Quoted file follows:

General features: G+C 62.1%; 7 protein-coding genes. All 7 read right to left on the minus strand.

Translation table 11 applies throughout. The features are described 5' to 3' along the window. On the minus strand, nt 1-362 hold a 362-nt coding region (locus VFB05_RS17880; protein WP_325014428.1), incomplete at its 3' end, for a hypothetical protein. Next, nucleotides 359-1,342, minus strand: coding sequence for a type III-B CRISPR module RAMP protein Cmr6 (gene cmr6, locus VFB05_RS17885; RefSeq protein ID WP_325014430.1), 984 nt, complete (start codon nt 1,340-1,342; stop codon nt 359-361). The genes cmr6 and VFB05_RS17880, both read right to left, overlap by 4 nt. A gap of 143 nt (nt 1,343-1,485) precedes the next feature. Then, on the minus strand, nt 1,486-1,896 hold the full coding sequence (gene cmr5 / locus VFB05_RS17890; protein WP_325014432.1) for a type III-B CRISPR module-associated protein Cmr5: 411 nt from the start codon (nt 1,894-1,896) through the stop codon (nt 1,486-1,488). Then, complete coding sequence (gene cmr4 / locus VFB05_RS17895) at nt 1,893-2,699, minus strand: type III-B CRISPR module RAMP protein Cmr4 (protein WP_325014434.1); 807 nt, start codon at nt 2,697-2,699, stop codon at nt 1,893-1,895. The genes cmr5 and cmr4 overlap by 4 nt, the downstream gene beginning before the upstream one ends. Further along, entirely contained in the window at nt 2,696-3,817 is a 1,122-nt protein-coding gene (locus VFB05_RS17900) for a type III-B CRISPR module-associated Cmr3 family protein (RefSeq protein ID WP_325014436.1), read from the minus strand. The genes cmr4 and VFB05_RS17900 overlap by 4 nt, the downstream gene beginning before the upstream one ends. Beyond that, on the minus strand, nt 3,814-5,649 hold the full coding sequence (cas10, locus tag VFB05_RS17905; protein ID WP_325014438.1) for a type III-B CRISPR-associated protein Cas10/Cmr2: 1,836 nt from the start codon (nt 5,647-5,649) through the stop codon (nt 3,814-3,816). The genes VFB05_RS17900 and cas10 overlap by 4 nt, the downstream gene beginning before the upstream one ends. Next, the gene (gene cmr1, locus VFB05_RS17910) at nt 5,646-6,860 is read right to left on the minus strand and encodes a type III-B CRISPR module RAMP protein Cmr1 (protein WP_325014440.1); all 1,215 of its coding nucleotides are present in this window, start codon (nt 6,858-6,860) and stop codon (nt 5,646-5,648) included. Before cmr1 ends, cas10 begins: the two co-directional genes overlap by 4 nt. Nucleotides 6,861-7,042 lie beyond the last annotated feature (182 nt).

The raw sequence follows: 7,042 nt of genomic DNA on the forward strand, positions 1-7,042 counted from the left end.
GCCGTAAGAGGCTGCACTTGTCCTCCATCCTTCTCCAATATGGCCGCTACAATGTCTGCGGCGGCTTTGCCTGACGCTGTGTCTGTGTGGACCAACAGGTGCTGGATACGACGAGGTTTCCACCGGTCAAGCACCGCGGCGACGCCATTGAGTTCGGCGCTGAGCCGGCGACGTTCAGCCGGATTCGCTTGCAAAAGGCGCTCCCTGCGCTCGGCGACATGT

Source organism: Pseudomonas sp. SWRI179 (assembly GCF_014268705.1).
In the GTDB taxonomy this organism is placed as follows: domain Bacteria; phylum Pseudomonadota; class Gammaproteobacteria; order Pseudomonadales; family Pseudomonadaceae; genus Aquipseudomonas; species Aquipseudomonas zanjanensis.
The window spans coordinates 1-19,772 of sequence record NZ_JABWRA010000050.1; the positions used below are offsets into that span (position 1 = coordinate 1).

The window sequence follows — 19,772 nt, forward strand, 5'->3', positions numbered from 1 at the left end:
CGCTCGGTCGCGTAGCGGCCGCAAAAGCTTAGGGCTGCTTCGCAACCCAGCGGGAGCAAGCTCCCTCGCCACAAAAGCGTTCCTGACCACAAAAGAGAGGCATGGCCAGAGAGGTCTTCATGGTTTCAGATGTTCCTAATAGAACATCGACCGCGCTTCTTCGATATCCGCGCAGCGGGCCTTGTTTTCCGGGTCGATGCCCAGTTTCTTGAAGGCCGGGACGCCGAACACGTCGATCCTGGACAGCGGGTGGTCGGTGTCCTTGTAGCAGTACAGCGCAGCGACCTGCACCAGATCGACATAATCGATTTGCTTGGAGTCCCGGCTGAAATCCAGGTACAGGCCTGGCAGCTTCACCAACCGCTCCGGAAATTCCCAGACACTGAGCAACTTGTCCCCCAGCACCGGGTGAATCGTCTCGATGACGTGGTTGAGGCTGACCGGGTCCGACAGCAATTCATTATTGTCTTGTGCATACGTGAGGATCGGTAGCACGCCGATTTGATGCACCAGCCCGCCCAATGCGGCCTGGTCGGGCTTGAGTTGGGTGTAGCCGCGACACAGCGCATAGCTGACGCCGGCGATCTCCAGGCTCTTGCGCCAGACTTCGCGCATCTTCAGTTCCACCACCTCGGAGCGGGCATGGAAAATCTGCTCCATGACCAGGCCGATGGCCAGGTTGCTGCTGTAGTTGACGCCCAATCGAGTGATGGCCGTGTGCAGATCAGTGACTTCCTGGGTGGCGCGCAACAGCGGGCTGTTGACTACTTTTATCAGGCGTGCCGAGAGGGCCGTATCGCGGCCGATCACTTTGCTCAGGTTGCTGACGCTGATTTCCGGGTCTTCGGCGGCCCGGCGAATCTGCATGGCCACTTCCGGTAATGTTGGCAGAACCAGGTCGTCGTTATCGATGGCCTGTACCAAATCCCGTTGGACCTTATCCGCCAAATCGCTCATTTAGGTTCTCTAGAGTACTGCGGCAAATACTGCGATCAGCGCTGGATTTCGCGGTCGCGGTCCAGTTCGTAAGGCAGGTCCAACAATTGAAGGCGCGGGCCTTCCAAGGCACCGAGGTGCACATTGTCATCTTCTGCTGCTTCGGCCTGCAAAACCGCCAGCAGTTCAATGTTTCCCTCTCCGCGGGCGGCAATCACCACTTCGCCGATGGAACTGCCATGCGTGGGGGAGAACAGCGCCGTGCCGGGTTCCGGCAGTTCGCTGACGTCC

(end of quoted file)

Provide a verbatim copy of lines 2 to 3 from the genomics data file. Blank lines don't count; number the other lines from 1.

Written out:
Translation table 11 applies throughout. The features are described 5' to 3' along the window. On the minus strand, nt 1-362 hold a 362-nt coding region (locus VFB05_RS17880; protein WP_325014428.1), incomplete at its 3' end, for a hypothetical protein. Next, nucleotides 359-1,342, minus strand: coding sequence for a type III-B CRISPR module RAMP protein Cmr6 (gene cmr6, locus VFB05_RS17885; RefSeq protein ID WP_325014430.1), 984 nt, complete (start codon nt 1,340-1,342; stop codon nt 359-361). The genes cmr6 and VFB05_RS17880, both read right to left, overlap by 4 nt. A gap of 143 nt (nt 1,343-1,485) precedes the next feature. Then, on the minus strand, nt 1,486-1,896 hold the full coding sequence (gene cmr5 / locus VFB05_RS17890; protein WP_325014432.1) for a type III-B CRISPR module-associated protein Cmr5: 411 nt from the start codon (nt 1,894-1,896) through the stop codon (nt 1,486-1,488). Then, complete coding sequence (gene cmr4 / locus VFB05_RS17895) at nt 1,893-2,699, minus strand: type III-B CRISPR module RAMP protein Cmr4 (protein WP_325014434.1); 807 nt, start codon at nt 2,697-2,699, stop codon at nt 1,893-1,895. The genes cmr5 and cmr4 overlap by 4 nt, the downstream gene beginning before the upstream one ends. Further along, entirely contained in the window at nt 2,696-3,817 is a 1,122-nt protein-coding gene (locus VFB05_RS17900) for a type III-B CRISPR module-associated Cmr3 family protein (RefSeq protein ID WP_325014436.1), read from the minus strand. The genes cmr4 and VFB05_RS17900 overlap by 4 nt, the downstream gene beginning before the upstream one ends. Beyond that, on the minus strand, nt 3,814-5,649 hold the full coding sequence (cas10, locus tag VFB05_RS17905; protein ID WP_325014438.1) for a type III-B CRISPR-associated protein Cas10/Cmr2: 1,836 nt from the start codon (nt 5,647-5,649) through the stop codon (nt 3,814-3,816). The genes VFB05_RS17900 and cas10 overlap by 4 nt, the downstream gene beginning before the upstream one ends. Next, the gene (gene cmr1, locus VFB05_RS17910) at nt 5,646-6,860 is read right to left on the minus strand and encodes a type III-B CRISPR module RAMP protein Cmr1 (protein WP_325014440.1); all 1,215 of its coding nucleotides are present in this window, start codon (nt 6,858-6,860) and stop codon (nt 5,646-5,648) included. Before cmr1 ends, cas10 begins: the two co-directional genes overlap by 4 nt. Nucleotides 6,861-7,042 lie beyond the last annotated feature (182 nt).

The raw sequence follows: 7,042 nt of genomic DNA on the forward strand, positions 1-7,042 counted from the left end.